Nationale Deutsch-Amerikanischen Tag

October 6, 2016 at 12:01 am | Posted in Today's Reasons To Celebrate | Leave a comment

Guten morgen meine Deutsch-Amerikanischen freunde. Heute ist Donnerstag, 6. OKTOBER. Die Feiertage heute sind:

National German-American Day

National German-American Day has been observed since the 19th century and honors the contributions of German immigrants to the culture and history of the United States. It is celebrated on the date in 1683 when 13 Mennonite families disembarked near Philadelphia, PA, from Krefeld Germany. These families later founded Germantown, PA. This holiday is celebrated by all those who are culturally German from all parts of Europe. It had a boost in popularity when President Ronald Reagan became the first President to proclaim National German-American Day a holiday in 1987.
Just as everyone is “Irish” on St. Patrick’s Day, you don’t have to be of German lineage to celebrate National German-American Day. Why not plan a German-centric meal tonight with a variety of different German sausages, sauerkraut, and hot German potato salad – Make it the “wurst” dinner of your life. (Oh come on, don’t groan, you were probably thinking the same thing yourself. Somebody had to say it). National German-American Day, coincidently or not, also happens to fall during Oktoberfest nearly every year so you have twice the reason to celebrate. Don’t forget the beer*.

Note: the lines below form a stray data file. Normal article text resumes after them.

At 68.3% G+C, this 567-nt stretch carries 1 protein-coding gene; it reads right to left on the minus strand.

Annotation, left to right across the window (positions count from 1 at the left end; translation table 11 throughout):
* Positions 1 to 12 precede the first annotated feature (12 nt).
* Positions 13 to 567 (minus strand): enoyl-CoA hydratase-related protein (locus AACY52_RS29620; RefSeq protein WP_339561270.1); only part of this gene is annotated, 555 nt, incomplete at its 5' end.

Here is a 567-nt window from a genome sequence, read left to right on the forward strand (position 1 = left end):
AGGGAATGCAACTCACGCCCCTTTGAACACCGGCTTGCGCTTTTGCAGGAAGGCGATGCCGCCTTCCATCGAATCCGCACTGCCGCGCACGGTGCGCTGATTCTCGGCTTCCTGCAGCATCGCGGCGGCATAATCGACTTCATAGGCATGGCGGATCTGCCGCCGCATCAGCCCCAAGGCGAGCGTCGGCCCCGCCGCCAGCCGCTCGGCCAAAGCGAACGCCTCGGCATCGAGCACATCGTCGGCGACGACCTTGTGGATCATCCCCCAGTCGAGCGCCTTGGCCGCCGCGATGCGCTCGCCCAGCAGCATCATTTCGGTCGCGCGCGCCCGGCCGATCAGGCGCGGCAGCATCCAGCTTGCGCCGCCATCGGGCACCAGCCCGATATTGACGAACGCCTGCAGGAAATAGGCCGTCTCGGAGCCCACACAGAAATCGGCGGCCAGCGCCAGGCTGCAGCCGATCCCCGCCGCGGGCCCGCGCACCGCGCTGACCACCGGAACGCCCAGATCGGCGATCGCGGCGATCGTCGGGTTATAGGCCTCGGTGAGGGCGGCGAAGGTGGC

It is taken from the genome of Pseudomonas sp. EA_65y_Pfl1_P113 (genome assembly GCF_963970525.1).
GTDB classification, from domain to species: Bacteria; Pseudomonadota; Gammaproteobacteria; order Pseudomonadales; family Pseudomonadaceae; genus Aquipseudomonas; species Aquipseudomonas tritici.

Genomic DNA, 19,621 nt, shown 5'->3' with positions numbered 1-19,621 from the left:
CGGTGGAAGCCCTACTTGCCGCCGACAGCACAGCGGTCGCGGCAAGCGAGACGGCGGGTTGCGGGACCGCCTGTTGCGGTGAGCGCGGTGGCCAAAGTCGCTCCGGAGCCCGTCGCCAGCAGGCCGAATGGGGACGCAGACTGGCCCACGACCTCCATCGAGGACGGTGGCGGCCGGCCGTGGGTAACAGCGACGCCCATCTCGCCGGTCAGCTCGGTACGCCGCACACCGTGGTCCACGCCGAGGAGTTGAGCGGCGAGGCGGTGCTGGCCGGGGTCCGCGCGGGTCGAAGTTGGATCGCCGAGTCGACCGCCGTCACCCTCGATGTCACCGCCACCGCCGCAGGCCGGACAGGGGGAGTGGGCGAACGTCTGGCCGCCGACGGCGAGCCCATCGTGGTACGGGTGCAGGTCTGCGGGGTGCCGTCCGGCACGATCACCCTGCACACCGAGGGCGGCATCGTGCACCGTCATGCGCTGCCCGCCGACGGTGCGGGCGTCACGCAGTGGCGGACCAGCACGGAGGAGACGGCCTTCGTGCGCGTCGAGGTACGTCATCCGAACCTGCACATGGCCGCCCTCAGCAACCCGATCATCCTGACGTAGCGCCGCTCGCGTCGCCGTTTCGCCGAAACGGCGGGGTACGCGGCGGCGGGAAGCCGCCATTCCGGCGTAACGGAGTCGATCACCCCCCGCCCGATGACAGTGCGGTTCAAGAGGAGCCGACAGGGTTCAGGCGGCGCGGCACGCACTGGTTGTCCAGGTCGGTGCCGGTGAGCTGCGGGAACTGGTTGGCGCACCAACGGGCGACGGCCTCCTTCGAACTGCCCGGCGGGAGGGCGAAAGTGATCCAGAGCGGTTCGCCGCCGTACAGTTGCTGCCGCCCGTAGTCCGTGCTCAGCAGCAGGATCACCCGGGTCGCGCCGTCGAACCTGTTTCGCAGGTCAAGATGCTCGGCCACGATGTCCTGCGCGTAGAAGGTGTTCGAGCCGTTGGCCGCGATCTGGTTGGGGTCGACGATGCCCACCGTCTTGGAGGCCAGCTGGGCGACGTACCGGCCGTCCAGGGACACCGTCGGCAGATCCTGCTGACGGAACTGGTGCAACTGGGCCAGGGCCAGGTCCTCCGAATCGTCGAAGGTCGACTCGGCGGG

* Please drink responsibly.

Mad Hatter Day

The Mad Hatter is a famous character in Lewis Caroll’s book Alice’s Adventures in Wonderland  and this holiday is all about embracing his absurdity. The date for Mad Hatter Day was chosen from the illustrations by John Tenniel in Alice’s Adventures in Wonderland, wherein the Mad Hatter is always seen wearing a hat bearing a slip of paper with the notation “In this style 10/6”. Some astute observers note that the paper in the Mad Hatter’s Hat was really an order to make a hat in the style shown, to cost ten shillings sixpence. However, it is well-known that Time Is Money, and therefore Money Is Time, and therefore 10/6 may as well be the sixth of October.
In 1986, a group of computer technicians in Boulder, Colorado celebrated the first Mad Hatter Day. They designated the holiday as a day of silliness and year after year it has grown in popularity. To celebrate Mad Hatter Day, embrace your zanier side so don’t be afraid of acting erratically or irrationally. Mad Hatter Day also happens to fall around six months after April Fools’ Day, the first silly holiday of the year, it is OK to play a few harmless, impish pranks on people – just don’t hurt anyone.

National Noodle Day

The main difference between pasta and noodles (yes, there is a difference), aside from their shape, is that  in addition to flour and water, noodles by definition must also contain eggs or egg yolks. The word noodle comes from the German word “nudel” meaning paste with egg. In America, the term refers to egg noodles as well as Asian forms of pasta. Noodles can be made of wheat,  rice, soybean, potato, or other flours; whereas Italian pasta is always made from durum wheat flour.
Celebrate National Noodle Day by enjoying some noodles today.

Garlic Lovers Day